“Avocado, bright vegetables, kale, tofu, quinoa.”
Dr. Abby Battjes, a family practitioner with St. Joseph Health System, says these are foods we often think of when we talk about superfoods.
But are these foods worthy of getting superfood status? Clinical dietician Erin Hurst explains, “There's no clinical definition of a superfood, but there are foods that have properties that can support people that have a lifestyle that is a good quality of life and increase longevity.”
Both remind us that what may be a superfood for one person may not be for another.
“There's always a need to identify the health issues that you either want to address or that you want to prevent,” Hurst says.
Battjes agrees, adding, “Everything in moderation is a good thing.”
We went shopping with Hurst to find out what part of the store we should be shopping in and the foods we might want to avoid.
Tip number one? “When we're talking about walking the perimeter of the store, we really want to hit the foods that are least processed.”
Hurst notes that foods on the end caps and down the aisles tend to be processed and loaded with ingredients that work against us.
What would be considered superfoods? “Leafy green vegetables have some of the widest variety of nutrients. We have chlorophyll, we have lutein, and all of these have different properties in terms of antioxidants, managing free radicals. Good sources of fiber,” Hurst says.
While green is great, purple packs a different punch. Purple kale has more anthocyanin than green kale, an antioxidant that makes it super healthy.
Studies have shown that blueberries, purple grapes, cranberries and even red wine contain resveratrol, which can limit the spread of certain cancers.
Hurst says that while purple and green and reds and yellows are good for you, don't forget the white vegetables like onion and cauliflower. Potatoes which are high in fiber and naturally detoxify the body.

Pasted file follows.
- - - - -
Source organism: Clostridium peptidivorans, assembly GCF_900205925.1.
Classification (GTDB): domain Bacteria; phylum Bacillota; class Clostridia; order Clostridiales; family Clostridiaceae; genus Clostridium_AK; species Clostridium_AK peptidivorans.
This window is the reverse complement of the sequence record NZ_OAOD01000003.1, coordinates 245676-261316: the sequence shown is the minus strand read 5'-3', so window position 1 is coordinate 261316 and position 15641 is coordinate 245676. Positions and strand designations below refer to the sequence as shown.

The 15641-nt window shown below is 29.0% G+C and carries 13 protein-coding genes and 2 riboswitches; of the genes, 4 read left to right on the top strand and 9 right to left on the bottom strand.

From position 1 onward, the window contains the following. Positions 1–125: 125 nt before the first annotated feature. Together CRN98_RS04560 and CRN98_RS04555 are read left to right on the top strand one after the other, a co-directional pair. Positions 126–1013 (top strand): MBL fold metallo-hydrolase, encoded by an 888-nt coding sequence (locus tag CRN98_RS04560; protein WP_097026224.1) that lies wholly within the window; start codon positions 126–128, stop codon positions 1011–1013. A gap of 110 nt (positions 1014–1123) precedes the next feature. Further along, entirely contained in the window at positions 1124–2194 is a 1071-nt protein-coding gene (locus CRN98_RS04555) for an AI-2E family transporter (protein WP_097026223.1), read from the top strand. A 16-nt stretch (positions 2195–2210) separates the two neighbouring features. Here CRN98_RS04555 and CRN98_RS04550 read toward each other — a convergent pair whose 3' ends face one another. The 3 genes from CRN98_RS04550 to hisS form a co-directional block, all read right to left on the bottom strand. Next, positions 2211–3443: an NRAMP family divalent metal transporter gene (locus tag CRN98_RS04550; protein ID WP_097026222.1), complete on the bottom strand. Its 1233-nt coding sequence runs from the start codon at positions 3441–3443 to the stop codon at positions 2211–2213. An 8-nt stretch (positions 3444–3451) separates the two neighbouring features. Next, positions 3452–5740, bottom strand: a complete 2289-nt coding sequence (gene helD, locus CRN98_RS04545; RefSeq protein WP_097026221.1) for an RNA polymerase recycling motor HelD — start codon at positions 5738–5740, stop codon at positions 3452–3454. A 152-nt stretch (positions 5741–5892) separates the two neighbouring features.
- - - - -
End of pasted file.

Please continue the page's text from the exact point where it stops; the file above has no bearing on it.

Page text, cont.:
While most of us enjoy a nice steak or thick pork chop every now and then, Hurst says salmon is a better source of lean protein if you eat the right portion, which is about the size of a computer mouse. ”We're looking for a 3-4 ounce portion size. It's got the omega three fatty acids that can be really heart healthy and very anti-inflammatory.”
When it comes to a Red Delicious apple or a Granny Smith, like leafy veggies, she says, they are not created equal. “Differences in color are going to provide some different nutrients. Ultimately you're still getting good vitamins, good minerals, just maybe a little bit different.”
While these so-called superfoods are obviously healthier than a cheeseburger and fries, can they prevent illness and get folks off their medicine? Battjes says that by adding what are touted as superfoods, she has helped her patients with diabetes, high blood pressure and high cholesterol. "They've changed their lifestyle that much that they can come off their medicine. I'm a big proponent of not being on medicine, so if we can do it by lifestyle and diet, let's go ahead and do it.”
So are there foods that have healing power? “I think that there are lifestyles that have healing powers,” Hurst says.
It's like mom always told us: everything in moderation. Battjes agrees. “Not all superfoods are going to be super if you take them in large quantities.”
Hurst suggests our plates are made up of 25 percent good carb, 25 percent protein and 50 percent fruits and non-starchy vegetables.
There are certain components of foods and drinks that may be especially helpful, and the color of our plate makes a difference. Think of a rainbow with lots of color.
“There's not one food that I could say, ‘If you take this one food, you aren't going to have any disease, any cancer.’ There's just not one food that does it. There is no one food that has this magical power,” Battjes explains.
Hurst adds that there are also many spices that have properties to improve our health. Black pepper, for instance, helps other nutrients get absorbed into our bodies, like vitamin B and C.
Turmeric has anti-inflammatory properties that some experts say are thought to be good for your brain and joints.
The bottom line is that you should eat foods as close to how they are in nature, but realize that you should discuss any changes to your diet with your doctor. Have them line you up with a nutritionist who can help you figure out a plan that works for your body and that you can stick with.